The automotive industry is poised to perhaps evolve more over the next two decades than it has over the past 10, as automakers race toward fleets of electric vehicles (EVs), autonomous cars, and transportation as a service. This evolution will require automakers to adapt, and that could be the driving force behind a Bloomberg report that Volkswagen (VWAGY -1.95%) is considering separately listing its Porsche luxury sports car division.
The potential spinoff, which would likely take place next year, could unlock a higher valuation for the Porsche unit while giving Volkswagen an injection of cash to potentially use in acquisitions or to develop electric and autonomous vehicles. Keep in mind that companies such as Tesla have been able to fully capture investor enthusiasm for an all-EV future, while traditional automakers have lagged behind in valuation and investor optimism.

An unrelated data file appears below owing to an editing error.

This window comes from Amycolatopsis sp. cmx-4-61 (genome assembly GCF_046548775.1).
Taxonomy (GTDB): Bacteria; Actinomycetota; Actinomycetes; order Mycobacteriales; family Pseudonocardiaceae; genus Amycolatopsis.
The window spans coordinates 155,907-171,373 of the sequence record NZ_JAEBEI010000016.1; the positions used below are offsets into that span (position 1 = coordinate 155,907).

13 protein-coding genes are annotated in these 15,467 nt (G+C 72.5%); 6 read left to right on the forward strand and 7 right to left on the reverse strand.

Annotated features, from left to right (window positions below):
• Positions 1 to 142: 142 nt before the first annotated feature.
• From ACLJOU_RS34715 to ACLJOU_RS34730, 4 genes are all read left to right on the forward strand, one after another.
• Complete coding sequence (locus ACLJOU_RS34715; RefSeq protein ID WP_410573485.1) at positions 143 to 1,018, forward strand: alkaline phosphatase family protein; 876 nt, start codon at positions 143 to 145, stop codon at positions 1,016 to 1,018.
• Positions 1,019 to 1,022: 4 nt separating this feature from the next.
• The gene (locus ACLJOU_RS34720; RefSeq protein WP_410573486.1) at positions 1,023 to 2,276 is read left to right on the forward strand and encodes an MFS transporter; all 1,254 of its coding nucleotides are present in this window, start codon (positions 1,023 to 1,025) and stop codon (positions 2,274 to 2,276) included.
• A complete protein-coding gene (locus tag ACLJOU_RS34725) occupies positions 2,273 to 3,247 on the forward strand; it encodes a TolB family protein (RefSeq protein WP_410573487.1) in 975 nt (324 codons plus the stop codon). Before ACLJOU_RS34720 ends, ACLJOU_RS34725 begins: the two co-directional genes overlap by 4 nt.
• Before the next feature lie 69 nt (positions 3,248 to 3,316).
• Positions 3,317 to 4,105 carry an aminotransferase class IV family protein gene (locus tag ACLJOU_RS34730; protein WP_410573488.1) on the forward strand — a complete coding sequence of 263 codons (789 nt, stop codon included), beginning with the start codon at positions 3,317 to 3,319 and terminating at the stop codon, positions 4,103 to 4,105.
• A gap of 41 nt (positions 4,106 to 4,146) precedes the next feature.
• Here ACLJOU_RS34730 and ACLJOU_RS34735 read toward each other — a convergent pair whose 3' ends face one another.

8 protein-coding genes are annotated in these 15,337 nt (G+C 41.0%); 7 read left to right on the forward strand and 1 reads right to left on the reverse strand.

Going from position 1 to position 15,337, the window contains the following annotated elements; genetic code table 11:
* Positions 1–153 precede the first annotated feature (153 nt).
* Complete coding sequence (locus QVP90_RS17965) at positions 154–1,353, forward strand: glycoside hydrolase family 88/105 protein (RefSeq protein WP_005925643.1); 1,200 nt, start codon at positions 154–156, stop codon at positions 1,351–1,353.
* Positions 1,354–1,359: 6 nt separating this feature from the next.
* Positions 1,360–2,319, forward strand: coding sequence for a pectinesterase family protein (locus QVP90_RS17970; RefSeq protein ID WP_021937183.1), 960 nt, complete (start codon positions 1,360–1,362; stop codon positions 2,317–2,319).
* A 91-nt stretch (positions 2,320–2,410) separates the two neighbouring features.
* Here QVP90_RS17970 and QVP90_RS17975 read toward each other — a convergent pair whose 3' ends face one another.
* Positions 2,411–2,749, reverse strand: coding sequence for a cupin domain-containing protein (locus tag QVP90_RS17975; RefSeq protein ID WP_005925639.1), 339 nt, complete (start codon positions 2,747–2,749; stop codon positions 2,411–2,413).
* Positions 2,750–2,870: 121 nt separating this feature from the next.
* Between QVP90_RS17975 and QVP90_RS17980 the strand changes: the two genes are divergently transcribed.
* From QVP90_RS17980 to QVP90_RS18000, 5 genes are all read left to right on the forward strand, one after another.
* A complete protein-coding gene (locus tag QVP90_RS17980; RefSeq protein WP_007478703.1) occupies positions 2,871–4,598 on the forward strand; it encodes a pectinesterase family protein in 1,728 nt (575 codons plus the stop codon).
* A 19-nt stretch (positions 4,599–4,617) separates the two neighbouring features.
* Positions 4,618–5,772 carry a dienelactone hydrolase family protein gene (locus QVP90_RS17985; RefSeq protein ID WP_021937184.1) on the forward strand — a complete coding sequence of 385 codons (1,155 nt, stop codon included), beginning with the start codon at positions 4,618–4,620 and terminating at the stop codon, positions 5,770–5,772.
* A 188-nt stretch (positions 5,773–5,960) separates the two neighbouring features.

Considering that traditional automakers will need tens of billions of dollars in investments to transform and adapt, Volkswagen, the world's second-largest automaker, could use proceeds from a Porsche spinoff to kick-start its evolution.
Investors need not look far into the past to see a similar spinoff that has, for the most part, worked out well: when Fiat Chrysler Automobiles listed 10% of Ferrari (RACE -0.12%) in an initial public offering. Ferrari now trades at a forward consensus price-to-earnings ratio of 39 times, extremely high for an automaker, and has a market capitalization of roughly $49 billion.
Compare that to Stellantis (STLA -0.96%), the merger of Fiat Chrysler Automobiles and Peugeot, which trades at a forward consensus P/E of 5.68, and a market capitalization of just over $50 billion.
This deal is far from a sure thing, but reports are spreading the company could list as much as 25% of Porsche as a separate company, with Volkswagen still holding the majority stake, in a spinoff that could be valued at as much as $30.2 billion. This is definitely a development for investors to keep a close eye on over the next year.